Engineered bacteria may be the key to EV battery recycling

Researchers have found that engineered bacteria could be the key to recovering metals from electric vehicle (EV) batteries at the end of their life.

A team of sustainable biotechnology specialists at the University of Edinburgh, led by Professor Louise Horsfall, are exploring this concept. The bio-based recycling process will use bacteria to extract metallic compounds from lithium-ion batteries. Once recovered and processed, these elements – including cobalt, manganese, nickel, and lithium – could feed into a “new UK-based supply chain for rechargeable vehicle batteries”, the researchers said. 

The Industrial Biotechnology Innovation Centre (IBioIC) is supporting the project to reach industrial capacity, using facilities at its FlexBio centre in Edinburgh to refine the process in a larger bioreactor. In the meantime, bacteria have been selected and engineered using the Edinburgh Genome Foundry, based at the University of Edinburgh, to ensure their effectiveness at scale.   

Using a fermenter, bacteria are added to battery leachate – the liquid that remains after the initial processing stages – to simulate a natural biological reaction. During the process, the bacteria produce nano-sized particles of the metallic compounds, resulting in a sediment that can be separated and filtered out from the residual liquid.

The latest research forms part of the wider Reuse and Recycling of Lithium-Ion Batteries (ReLiB) initiative, led by the University of Birmingham and funded by the Faraday Institution – the UK’s independent institute for electrochemical energy storage science, skills development, market analysis, and early-stage commercialisation.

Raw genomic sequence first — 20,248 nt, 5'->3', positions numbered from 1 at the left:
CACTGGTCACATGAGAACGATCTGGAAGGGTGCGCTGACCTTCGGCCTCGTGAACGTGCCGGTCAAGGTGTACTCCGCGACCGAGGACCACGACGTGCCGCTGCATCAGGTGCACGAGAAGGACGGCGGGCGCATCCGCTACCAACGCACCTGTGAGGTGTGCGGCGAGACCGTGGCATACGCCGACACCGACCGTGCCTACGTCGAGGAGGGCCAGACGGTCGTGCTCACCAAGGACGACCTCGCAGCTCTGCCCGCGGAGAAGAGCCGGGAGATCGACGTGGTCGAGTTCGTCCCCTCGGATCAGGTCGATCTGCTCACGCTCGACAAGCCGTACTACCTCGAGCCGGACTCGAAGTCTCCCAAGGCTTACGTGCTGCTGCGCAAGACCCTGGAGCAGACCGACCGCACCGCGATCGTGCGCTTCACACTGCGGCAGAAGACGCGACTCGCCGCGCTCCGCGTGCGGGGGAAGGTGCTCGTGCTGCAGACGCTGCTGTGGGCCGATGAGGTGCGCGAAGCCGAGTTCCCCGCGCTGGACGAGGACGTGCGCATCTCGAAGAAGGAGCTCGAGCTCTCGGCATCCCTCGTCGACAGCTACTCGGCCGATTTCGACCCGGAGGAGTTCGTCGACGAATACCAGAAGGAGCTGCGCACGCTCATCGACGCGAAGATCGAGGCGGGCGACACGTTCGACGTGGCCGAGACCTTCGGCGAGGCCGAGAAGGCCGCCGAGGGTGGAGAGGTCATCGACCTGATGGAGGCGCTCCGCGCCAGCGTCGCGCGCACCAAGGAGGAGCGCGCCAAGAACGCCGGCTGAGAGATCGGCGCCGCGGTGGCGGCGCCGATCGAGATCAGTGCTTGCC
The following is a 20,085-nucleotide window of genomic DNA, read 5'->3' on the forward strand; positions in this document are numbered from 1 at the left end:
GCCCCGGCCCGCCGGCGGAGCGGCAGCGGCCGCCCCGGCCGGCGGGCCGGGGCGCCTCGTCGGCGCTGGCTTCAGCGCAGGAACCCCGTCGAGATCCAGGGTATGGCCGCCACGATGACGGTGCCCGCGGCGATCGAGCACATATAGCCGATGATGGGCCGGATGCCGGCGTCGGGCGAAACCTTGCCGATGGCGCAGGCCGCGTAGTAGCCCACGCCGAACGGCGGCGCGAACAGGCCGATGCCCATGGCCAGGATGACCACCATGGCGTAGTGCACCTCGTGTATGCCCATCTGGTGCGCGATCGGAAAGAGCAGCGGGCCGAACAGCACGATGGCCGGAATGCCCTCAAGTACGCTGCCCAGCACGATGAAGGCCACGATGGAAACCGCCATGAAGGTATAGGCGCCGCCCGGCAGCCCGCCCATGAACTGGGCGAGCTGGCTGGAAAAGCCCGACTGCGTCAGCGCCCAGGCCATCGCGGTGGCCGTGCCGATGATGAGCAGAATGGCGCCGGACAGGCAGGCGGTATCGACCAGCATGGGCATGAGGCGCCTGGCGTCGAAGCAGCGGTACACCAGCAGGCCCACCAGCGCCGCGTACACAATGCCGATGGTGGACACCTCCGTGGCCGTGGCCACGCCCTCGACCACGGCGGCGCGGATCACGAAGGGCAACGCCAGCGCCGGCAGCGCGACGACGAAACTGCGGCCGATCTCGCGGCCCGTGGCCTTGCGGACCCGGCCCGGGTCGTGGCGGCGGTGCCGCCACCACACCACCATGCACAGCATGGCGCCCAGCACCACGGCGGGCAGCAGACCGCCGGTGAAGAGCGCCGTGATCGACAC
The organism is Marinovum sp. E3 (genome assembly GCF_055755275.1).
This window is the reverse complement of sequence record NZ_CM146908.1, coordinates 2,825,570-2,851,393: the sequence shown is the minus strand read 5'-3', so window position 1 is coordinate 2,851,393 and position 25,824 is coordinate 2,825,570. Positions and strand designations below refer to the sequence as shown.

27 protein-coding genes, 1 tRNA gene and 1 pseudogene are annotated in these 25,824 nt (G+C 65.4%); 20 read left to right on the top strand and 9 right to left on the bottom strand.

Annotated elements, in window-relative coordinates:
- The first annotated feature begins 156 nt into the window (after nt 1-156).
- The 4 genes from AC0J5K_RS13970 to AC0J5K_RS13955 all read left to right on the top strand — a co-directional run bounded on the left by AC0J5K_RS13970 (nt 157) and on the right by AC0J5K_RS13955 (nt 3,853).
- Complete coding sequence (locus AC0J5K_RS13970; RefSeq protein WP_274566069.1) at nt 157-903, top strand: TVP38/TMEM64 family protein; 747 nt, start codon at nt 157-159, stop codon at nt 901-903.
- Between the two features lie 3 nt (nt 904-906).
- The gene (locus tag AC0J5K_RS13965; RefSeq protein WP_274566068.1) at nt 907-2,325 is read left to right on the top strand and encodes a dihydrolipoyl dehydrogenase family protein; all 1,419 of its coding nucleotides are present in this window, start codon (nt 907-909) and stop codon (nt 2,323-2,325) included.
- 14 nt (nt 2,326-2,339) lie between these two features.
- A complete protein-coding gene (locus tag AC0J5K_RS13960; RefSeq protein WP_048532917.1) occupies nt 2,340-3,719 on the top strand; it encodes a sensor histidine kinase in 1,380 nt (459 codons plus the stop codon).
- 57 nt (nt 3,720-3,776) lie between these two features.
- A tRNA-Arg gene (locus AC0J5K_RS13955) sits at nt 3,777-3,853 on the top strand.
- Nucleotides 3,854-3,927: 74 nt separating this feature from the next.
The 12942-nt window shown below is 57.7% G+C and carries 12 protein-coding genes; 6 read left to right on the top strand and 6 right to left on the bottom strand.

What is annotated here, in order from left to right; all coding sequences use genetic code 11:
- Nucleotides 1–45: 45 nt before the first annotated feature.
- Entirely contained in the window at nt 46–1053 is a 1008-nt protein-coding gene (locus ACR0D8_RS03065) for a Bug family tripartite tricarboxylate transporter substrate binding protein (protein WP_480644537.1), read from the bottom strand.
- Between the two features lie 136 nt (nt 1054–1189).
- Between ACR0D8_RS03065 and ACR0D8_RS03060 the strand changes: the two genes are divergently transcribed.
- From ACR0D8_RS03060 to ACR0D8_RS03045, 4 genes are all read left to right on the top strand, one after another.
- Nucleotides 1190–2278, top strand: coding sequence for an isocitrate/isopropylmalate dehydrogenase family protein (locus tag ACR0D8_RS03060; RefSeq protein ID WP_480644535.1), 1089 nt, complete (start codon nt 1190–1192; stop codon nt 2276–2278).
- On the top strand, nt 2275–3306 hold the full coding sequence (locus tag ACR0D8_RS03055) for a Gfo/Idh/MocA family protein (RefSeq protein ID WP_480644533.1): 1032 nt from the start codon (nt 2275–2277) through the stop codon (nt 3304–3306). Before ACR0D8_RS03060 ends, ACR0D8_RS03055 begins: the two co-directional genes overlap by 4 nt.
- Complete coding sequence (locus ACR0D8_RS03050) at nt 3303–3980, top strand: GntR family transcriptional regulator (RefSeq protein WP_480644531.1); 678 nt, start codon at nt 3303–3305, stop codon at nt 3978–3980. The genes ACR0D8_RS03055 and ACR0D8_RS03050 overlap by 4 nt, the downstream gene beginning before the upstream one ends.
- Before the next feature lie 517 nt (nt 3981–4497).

According to the European Automobile Manufacturers’ Association (ACEA), battery EVs accounted for 16.1% of total new cars between January and June 2023, making the UK one of the top 10 European countries for EV sales. As the market grows, so does the need for initiatives that can support the increasing supply chain pressures and deal with waste batteries as they come to the end of their useful lifetime. 

As the reserves and resources of metals used in batteries decline, increasing amounts of raw minerals will reside in existing batteries themselves. At the moment, the majority of metals used in EV batteries are imported. Developing alternative recycling routes could open up a more sustainable UK-based pipeline of materials.

Professor Horsfall, chair of sustainable biotechnology at the University of Edinburgh, said: “We often read about initiatives to reduce EV battery costs and improve their performance, but as the market for green transport grows, we also need to consider what happens to the technology once it is no longer fit for use. This project is about using cutting-edge sustainable biotechnology to find ways of tackling that challenge and, in turn, extract some of the most valuable metals that can go back into the sector at the early stages of vehicle production.

“The work of the Edinburgh Genome Foundry to select the best performing bacteria, combined with the scale-up expertise we’ve been able to access via IBioIC, means we are heading in a positive direction towards turning the research idea into an industrial reality.”